The Birth of Comedy

It seems to go without saying these days that every novelty is also a tragedy, that there is no transformation without deformation, that we can't get better without (also) getting worse. Progress, then, and regress, interwoven together in an endless oscillating series. Have our eyes not witnessed the tension of dramatic irony unmasked for the raw, pulsing, naked absurdity of existence? Have our hands not mastered the truncation (and administration) of desire? Have our lips learned naught but sophistry, unabashedly whispering lies in order to evoke the real? Haven't we sold our souls for a truth which thus can't logically exist? "Oh, the tragedy!" But this tragedy is neither the displacement of desire nor the mastery of emotional vitality, but rather the pure pageantry which logically results and thus merely alternates its pretensions: art or life, both and neither, exploitation-spectacle and culture industry --this, then, is why we implicitly sense tragedy in the new, why we feel the abyss gaze back at us, why we tremble before the horror and absence of "modernity".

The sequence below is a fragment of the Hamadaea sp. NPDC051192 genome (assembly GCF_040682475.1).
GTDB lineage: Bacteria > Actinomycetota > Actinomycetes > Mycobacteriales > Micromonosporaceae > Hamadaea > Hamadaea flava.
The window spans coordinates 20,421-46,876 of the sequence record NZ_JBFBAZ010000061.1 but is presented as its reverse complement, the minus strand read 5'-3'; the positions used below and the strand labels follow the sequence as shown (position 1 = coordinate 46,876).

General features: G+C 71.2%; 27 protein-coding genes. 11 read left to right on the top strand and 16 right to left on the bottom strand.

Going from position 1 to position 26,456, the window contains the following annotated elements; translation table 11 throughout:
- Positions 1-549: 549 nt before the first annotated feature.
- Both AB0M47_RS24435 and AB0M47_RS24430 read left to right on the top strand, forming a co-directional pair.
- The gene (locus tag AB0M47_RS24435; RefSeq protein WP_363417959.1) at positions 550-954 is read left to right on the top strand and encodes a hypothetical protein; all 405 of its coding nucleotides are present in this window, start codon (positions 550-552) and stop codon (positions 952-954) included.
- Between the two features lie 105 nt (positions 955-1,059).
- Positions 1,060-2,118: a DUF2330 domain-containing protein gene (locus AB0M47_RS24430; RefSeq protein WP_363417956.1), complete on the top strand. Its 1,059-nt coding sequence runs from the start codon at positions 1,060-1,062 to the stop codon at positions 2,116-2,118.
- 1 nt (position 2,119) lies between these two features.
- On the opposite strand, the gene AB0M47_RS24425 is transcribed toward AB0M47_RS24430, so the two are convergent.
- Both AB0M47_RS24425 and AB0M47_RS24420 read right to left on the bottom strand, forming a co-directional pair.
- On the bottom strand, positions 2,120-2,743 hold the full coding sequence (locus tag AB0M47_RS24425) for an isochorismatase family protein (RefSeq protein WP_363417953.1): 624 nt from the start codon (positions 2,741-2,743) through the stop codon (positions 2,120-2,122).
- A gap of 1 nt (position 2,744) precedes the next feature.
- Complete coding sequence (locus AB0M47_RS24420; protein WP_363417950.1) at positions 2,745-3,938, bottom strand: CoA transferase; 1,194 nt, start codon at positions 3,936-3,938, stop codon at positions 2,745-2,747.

For do "we moderns" not presume the tragedic to be singular, implosive, immanent and above all, non-cathartic? The epoch is characterized by an erasure which is also a personalization, the reduction of the individual to the blank square, in other words, the total eclipse of the subject--until we cannot separate the playwright from the void itself, or rather the fullness, the surplus, the omnipresence of the void? Our instincts have (perversely) absorbed the "tragedy" of modernity: since we can't believe in transcendence we thus base all our hopes upon it. Thus the tragic is that irresistible moment within dramaturgy in which an irreducible incompleteness in being is radically and unapologetically exposed--and this is why, today, to innovate, to speak the truth, to present a novelty is always also to perform the synoptical tragic act. Indeed, it would seem already that to make explicit the lack exposed by the tragic rupture is already to belabor common sense...

Yet a birth is always a comedy--

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